Texas Department of Public Safety seized more than 300 pounds of marijuana
The Texas Department of Public Safety (DPS) seized more than 300 pounds of marijuana on Sunday in Starr County. Responding to a request for assistance by U.S. Border Patrol at approximately 9:50 p.m. regarding possible drug trafficking activity, Texas Rangers and a DPS Criminal Investigations Division Agent responded to the area of Blanca Road in Rio Grande City. The driver of the 1994 Jeep Laredo abandoned the vehicle and fled on foot, but was apprehended by DPS. A subsequent search of the vehicle revealed 30 bundles of Marijuana, totaling 343 pounds, worth an estimated over $2 million, in the rear cargo area.
2017 Best Looking Cruiser Contest Results
Congratulations! to the Georgia State Patrol for being voted the 2017 America’s Best Looking Cruiser.
This is the second year back to back that the Georgia State Patrol has received the honors and will be the
cruiser featured on the cover of the “2018 America’s Best Looking Cruiser Calendar”.
The contest received almost 300,000 “likes” and reached 2.2 million people. Thank you to everyone who participated to make this year’s contest a success.
The 2017 top 13 finalists are listed below.
1st Georgia State Patrol
2nd West Virginia State Police
3rd Minnesota State Patrol
4th Tennessee Highway Patrol
5th North Carolina State Highway Patrol
6th Alabama Law Enforcement Agency
7th Kentucky State Police
8th Oregon State Police
9th Delaware State Police
10th Massachusetts State Police
11th Ohio State Highway Patrol
12th Michigan State Police
13th Pennsylvania State Police
The 2018 Calendars will be available to purchase at www.statetroopers.org beginning October 1, 2017.
Watch for the announcement on the AAST Facebook page.
Net proceeds of the calendar sales will benefit the American Association of State Troopers Foundation that provides educational scholarship to dependents of member troopers.
Virginia State Police mourns the loss of two officers
Trooper Pilot Berke Bates and Lieutenant Pilot Jay Cullen were killed when their Bell 407 helicopter crashed into a wooded area in a residential neighborhood on Old Farm Road in Albemarle County, Virginia, at approximately 6:30 pm. They were in the area to monitor civil unrest that was occurring in Charlottesville, Virginia, during a large protest. The helicopter had just taken off to monitor the Virginia governor's motorcade after he arrived in the area to assess the situation. The helicopter experienced some sort of issue before crashing into the trees and becoming engulfed in flames. Trooper Bates and Lieutenant Cullen were killed in the crash.
Trooper Bates had served with the Virginia State Police for 13 years and was assigned to the Aviation Unit. He had previously served with the Florida Highway Patrol for six years. He is survived by his wife and his twin son and daughter. He was killed the day before his 41st birthday.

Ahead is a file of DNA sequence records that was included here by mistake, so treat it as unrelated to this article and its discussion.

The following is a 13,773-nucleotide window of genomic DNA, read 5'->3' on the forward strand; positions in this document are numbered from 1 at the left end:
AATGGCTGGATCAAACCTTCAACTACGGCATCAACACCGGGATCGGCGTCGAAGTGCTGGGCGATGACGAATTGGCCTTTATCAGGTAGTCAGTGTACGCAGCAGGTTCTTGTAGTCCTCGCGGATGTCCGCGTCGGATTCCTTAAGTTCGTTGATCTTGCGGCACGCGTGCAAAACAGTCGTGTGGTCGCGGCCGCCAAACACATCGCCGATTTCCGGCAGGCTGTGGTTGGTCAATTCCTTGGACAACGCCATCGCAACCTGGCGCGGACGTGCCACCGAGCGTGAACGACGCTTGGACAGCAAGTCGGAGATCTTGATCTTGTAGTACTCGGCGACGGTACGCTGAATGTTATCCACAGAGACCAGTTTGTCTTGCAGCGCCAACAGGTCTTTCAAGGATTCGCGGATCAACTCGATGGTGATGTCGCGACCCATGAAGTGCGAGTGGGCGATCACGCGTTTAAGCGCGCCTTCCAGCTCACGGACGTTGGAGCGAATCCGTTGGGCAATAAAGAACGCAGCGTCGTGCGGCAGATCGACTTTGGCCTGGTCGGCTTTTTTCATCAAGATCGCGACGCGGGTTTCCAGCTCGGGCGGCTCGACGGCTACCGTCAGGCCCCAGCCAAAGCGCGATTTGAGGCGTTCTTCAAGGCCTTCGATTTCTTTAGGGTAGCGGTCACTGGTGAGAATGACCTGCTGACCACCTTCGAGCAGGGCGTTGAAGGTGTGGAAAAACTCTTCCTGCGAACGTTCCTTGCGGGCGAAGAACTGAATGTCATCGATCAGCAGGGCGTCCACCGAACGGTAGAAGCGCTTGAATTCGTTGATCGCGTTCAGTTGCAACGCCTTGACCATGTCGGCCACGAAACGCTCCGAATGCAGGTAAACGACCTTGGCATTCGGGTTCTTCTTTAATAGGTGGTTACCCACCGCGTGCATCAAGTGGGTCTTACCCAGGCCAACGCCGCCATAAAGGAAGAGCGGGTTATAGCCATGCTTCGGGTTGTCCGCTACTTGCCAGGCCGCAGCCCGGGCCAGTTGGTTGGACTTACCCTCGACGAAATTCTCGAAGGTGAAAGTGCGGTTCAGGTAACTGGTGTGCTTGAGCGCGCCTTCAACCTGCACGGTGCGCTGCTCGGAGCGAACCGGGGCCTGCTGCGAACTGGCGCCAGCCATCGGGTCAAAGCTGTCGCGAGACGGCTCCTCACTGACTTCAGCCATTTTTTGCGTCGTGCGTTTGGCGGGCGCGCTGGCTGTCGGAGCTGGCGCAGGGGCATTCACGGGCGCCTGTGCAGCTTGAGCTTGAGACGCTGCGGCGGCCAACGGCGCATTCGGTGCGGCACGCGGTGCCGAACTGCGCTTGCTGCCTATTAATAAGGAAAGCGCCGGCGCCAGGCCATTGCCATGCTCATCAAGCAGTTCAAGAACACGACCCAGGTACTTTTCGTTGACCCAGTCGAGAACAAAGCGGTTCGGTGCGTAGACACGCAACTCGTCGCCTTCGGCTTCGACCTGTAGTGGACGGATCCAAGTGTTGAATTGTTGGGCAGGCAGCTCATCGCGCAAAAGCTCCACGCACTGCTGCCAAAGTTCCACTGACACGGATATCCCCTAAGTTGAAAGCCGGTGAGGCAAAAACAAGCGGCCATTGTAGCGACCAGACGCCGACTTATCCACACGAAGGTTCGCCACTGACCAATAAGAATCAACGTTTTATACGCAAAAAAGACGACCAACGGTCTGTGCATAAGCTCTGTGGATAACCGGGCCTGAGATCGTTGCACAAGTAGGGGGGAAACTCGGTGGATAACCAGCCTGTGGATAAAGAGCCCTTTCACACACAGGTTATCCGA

Lieutenant Cullen had served with the Virginia State Police for 23 years and was assigned as the commander of the Aviation Unit. He is survived by his wife and two sons.
Forty-one Cadets graduate from Kentucky State Police Academy
The Kentucky State Police Academy presented diplomas to 41 new troopers at ceremonies held in Frankfort Friday. Their addition to the force brings the agency’s strength to a total of 866 troopers serving the citizens of the Commonwealth. KSP Commissioner Rick Sanders said the addition of these newly-graduated troopers will help with the current strength, but does not come close to resolving the agency’s shortage of personnel. “Like other police agencies, we have been challenged with maintaining our strength of active officers in light of retirements and attrition,” Sanders said. “In 2000, the agency manpower was more than 1,000. Yet, we are doing more today with fewer personnel and resources than we had back then. To add to this dilemma, we are servicing a higher population while seeing new crime that we didn’t have in the past such as human trafficking, electronic sexual exploitation of children and the potential threat of terrorism.” Sanders went on to say that “the role of law enforcement has developed exponentially to meet the needs of an ever-changing society, and KSP is a significantly more specialized agency compared to the past. With more troopers working in specialized capacities that means fewer troopers available to respond to calls for service.” The new troopers are part of the agency’s 95th cadet class, which was the agency’s fourth Law Enforcement Accelerated Program (LEAP), a condensed course for current officers who have two years of Kentucky Police Officer Professional Standards (POPS) law enforcement experience. They reported for duty on May 21, 2016 in a class that consisted of 63 cadets. Twenty-two resigned during the program. The training included more than 500 hours of classroom and field study in subjects such as constitutional law, juvenile and traffic law, use of force, weapons training, defensive tactics, first aid, high speed vehicle pursuit, criminal investigations, computer literacy, hostage negotiations, evidence collection, radio procedures, search and seizure, crash investigation, drug identification, traffic control, crowd control, armed robbery response, land navigation, electronic crimes, sex crimes, hate crimes, domestic violence, bomb threats and hazardous materials.